Slacktivists are activists who like it easy. They like to click on a button to support a cause.
Last week, The Globe and Mail ran an article on the history of "slacktivism" (the G&M piece seems to have grown out of an interview I did with CBC's Spark a few weeks ago on the same subject). "Slacktivism" is an apt term to describe feel-good online activism that has zero political or social impact. It gives those who participate in "slacktivist" campaigns an illusion of having a meaningful impact on the world without demanding anything more than joining a Facebook group. Remember that online petition that you signed and forwarded to your entire contacts list? That was probably an act of slacktivism...
"Slacktivism" is the ideal type of activism for a lazy generation: why bother with sit-ins and the risk of arrest, police brutality, or torture if one can be as loud campaigning in the virtual space? Given the media's fixation on all things digital — from blogging to social networking to Twitter — every click of your mouse is almost guaranteed to receive immediate media attention, as long as it's geared towards the noble causes. That media attention doesn't always translate into campaign effectiveness is only of secondary importance.
The adherents of "slacktivism" usually point a well-known narrative to justify what they are doing: while it's true that the dramatic fall in transaction costs of organizing activist campaigns has simply opened up the field to many more participants and issues, there has been no drop in the actual quality and effectiveness of these campaigns. It's easy to dismiss most criticism of "slacktivism" as simply unproductive: after all, having thousands of people — most of them previously not involved in any activist campaigns at all — suddenly start practicing the kind of click-based "nano-activism" available via Facebook and Twitter could be extremely useful, if only for specific campaigns that would, indeed, benefit from increased public attention.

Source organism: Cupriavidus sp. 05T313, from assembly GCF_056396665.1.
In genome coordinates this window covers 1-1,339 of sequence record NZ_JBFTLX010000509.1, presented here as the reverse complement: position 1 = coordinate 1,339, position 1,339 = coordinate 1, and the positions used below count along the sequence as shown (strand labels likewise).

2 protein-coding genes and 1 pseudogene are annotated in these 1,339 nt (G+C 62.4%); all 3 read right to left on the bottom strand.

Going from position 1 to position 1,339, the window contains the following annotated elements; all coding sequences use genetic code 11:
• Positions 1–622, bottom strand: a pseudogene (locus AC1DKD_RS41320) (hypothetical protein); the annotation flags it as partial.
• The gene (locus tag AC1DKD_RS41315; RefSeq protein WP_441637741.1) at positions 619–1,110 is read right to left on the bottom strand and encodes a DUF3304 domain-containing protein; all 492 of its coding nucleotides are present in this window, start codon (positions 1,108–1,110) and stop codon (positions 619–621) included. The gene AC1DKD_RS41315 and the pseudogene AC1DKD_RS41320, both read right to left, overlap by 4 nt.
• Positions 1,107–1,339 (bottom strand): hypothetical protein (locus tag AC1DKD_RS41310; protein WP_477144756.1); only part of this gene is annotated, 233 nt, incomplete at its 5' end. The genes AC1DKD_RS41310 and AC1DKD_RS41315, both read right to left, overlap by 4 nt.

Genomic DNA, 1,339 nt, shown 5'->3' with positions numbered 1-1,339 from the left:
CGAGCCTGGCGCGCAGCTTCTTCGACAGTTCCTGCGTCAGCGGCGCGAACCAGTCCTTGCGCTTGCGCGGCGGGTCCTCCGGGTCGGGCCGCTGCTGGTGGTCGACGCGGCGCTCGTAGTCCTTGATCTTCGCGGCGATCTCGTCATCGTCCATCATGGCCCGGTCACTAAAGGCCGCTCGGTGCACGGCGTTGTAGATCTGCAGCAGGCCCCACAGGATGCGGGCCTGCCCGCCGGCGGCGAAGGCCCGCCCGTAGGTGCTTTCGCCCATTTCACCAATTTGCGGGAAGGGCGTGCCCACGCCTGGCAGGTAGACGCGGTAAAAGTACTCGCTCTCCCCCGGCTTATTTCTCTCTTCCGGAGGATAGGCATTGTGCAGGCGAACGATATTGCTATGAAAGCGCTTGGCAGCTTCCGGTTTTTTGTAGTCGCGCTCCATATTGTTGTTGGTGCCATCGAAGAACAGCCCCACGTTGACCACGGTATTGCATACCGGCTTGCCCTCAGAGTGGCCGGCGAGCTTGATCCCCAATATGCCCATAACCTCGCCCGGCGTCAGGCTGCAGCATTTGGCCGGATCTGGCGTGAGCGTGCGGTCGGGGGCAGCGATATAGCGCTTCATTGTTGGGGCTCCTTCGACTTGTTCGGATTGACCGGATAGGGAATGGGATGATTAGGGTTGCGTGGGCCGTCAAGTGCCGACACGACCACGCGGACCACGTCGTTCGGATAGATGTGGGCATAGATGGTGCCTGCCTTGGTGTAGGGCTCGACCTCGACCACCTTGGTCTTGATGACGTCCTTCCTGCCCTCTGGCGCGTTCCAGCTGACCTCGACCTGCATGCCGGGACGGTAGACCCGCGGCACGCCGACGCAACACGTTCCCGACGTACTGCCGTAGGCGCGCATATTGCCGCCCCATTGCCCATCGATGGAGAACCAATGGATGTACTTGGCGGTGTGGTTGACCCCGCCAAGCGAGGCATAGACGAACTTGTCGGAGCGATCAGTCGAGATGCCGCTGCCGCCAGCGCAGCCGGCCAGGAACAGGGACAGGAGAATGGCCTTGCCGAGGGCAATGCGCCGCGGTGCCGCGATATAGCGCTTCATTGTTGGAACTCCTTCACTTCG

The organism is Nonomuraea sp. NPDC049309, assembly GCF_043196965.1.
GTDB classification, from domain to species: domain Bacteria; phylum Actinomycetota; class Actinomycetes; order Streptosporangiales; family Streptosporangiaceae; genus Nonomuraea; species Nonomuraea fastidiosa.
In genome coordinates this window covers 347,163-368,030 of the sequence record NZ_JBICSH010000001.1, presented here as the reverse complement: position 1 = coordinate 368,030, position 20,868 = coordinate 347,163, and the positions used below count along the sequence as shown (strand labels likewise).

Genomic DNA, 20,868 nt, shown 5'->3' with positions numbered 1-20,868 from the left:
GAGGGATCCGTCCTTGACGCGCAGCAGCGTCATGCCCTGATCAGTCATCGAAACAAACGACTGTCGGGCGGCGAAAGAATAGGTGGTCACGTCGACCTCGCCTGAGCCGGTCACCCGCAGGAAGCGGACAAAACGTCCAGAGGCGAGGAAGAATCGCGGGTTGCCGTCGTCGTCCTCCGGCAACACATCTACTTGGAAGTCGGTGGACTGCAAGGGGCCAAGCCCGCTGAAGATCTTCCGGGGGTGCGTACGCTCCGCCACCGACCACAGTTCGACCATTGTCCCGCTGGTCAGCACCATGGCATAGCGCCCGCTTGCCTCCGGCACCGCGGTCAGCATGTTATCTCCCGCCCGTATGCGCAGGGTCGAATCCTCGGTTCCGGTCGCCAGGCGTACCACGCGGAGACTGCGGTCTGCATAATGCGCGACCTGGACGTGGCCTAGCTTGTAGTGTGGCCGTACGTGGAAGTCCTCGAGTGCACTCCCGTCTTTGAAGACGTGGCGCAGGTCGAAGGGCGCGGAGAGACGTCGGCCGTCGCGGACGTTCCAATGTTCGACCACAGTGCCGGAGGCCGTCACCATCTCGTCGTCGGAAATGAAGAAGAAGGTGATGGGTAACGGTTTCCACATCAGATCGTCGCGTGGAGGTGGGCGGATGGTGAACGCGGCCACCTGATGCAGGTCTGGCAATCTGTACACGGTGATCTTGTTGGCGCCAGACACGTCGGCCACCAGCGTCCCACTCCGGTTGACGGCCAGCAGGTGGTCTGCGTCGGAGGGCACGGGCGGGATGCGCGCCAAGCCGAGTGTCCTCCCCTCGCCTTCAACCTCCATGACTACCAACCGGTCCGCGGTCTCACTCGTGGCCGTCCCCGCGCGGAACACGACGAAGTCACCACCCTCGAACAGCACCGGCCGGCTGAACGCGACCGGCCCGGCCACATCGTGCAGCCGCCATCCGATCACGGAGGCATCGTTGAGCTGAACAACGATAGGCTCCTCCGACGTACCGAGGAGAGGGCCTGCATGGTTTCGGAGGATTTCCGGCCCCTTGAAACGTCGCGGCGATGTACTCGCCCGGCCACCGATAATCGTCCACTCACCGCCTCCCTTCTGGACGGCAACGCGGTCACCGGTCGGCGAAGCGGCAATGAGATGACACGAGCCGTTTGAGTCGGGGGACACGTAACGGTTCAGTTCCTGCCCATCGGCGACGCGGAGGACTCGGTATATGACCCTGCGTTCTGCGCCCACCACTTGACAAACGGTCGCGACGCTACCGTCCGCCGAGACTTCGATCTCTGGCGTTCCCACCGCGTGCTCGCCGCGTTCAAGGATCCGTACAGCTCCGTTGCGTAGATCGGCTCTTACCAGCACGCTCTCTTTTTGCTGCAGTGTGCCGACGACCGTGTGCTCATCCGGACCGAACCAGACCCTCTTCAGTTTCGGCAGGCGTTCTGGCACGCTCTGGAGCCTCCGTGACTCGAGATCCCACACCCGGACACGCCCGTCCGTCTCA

Perhaps, it's high time to challenge this narrative and ask a very difficult question: are the publicity gains gained through this greater reliance on new media worth the organizational losses that traditional activists entities are likely to suffer, as ordinary people would begin to turn away from conventional (and proven) forms of activism (demonstrations, sit-ins, confrontation with police, strategic litigation, etc) and embrace more "slacktivist" forms, which may be more secure but whose effectiveness is still largely unproven?
Let's not get into trying to find answers to purely speculative questions like whether the utility of the very public work of 1000 "slacktivists" equals that of the very quiet and often unattributed work of one traditional activist. The real issue here is whether the mere availability of the "slacktivist" option is likely to push those who in the past might have confronted the regime in person with demonstrations, leaflets, and labor organizing to embrace the Facebook option and join a gazillion online issue groups instead. If this is the case, then the much-touted tools of digital liberation are only driving us further away from the goal of democratization and building global civil society.
Of course, the ideal case here is when one's participation in digital activism doesn't subtract from — and instead enhances — one's eagerness to participate in real-life campaigns. However, it's also quite possible that a significant portion of the activist population would be morally content with the "slacktivist" option alone, preferring not to get too close to more dangerous activities that are likely to get them in trouble with authorities. So should we be more careful when discussing the success of most digital activism campaigns, since they may also have unanticipated adverse effects on more effective forms of enacting political and social change? (Of course, the relative effectiveness of one type of activism over another is a matter of great contention too.)
I don't really have a good answer here and am increasingly of the opinion that the only way to conclusively answer this question is a scientific one: we simply need to start constructing gigantic surveys, otherwise these insights will forever stay in the land of the anecdotal. I also think that it might be useful to search for traces of "slacktivism" in other fields. For example, is the growing public fascination with "ethical consumerism" likely to erode other more effective (and more political) forms of protest? Given that some advocates of "ethical consumerism" still cling to the notion that "shopping is more important that voting," this may as well be the case.
Evgeny Morozov is a blogger at Foreign Policy. His blog is called net.effect.